Dissent Widens

While democratization remains popular, Yemenis no longer seriously discuss it as a short-term possibility. The prospect of state failure has increasingly taken democracy’s place as the subject of speculation at private gatherings across the country, where Yemenis often speak as if collapse were a foregone conclusion. People attached to the regime no longer necessarily shy away from such topics either, one estimating that “around 90 percent” of his colleagues give voice to grim expectations for the future: “Five years ago, it was probably only 30 percent.” In a country that until recently harbored real expectations of decentralized power, hopes for a reprieve from crisis are now being pinned on the linchpin of any autocratic system: the will of the executive.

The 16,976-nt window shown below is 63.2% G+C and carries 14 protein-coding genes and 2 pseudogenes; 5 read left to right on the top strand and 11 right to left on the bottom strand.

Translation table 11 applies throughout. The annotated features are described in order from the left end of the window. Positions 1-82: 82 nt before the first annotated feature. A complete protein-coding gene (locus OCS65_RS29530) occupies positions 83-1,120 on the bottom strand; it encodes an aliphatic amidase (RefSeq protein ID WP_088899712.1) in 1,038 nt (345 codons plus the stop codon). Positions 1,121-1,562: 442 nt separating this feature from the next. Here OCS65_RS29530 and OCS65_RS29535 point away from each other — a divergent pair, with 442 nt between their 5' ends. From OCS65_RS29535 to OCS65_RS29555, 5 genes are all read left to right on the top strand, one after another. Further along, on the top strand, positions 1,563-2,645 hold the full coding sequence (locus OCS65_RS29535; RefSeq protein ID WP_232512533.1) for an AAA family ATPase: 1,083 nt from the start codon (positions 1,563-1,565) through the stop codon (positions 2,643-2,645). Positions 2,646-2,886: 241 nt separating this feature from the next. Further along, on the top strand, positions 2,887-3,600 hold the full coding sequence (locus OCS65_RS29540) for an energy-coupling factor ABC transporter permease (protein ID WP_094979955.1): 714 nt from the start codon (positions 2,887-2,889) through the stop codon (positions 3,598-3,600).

It is hard to overstate the urgency of Yemen’s situation. In July 2005, the Carnegie Endowment for International Peace’s Failed States Index placed Yemen as the country eighth most at risk of disintegration. By this count, Yemen was deemed less stable than war-torn and impoverished Afghanistan, and only marginally more so than Iraq and Somalia, a judgment that was seized upon with an attitude of “I told you so” in Sanaa’s political circles. Anger on the streets is obvious and has been directed at the president himself (as opposed to the usual faceless “government”). In the July 2005 riots over the reduction of fuel subsidies, tens and possibly hundreds of thousands of people took to the streets of the capital, some shouting “la Sanhan ba‘d al-yawm” (no Sanhan—President Salih’s tribe—after today) and that Salih was the enemy of God. These chants were certainly the most open display of antipathy for the person of the president in Yemen for quite some time. Protesters also burned Salih’s photo on the street and, in an apparent first, many of the demonstrators attempted to reach his heavily guarded residence.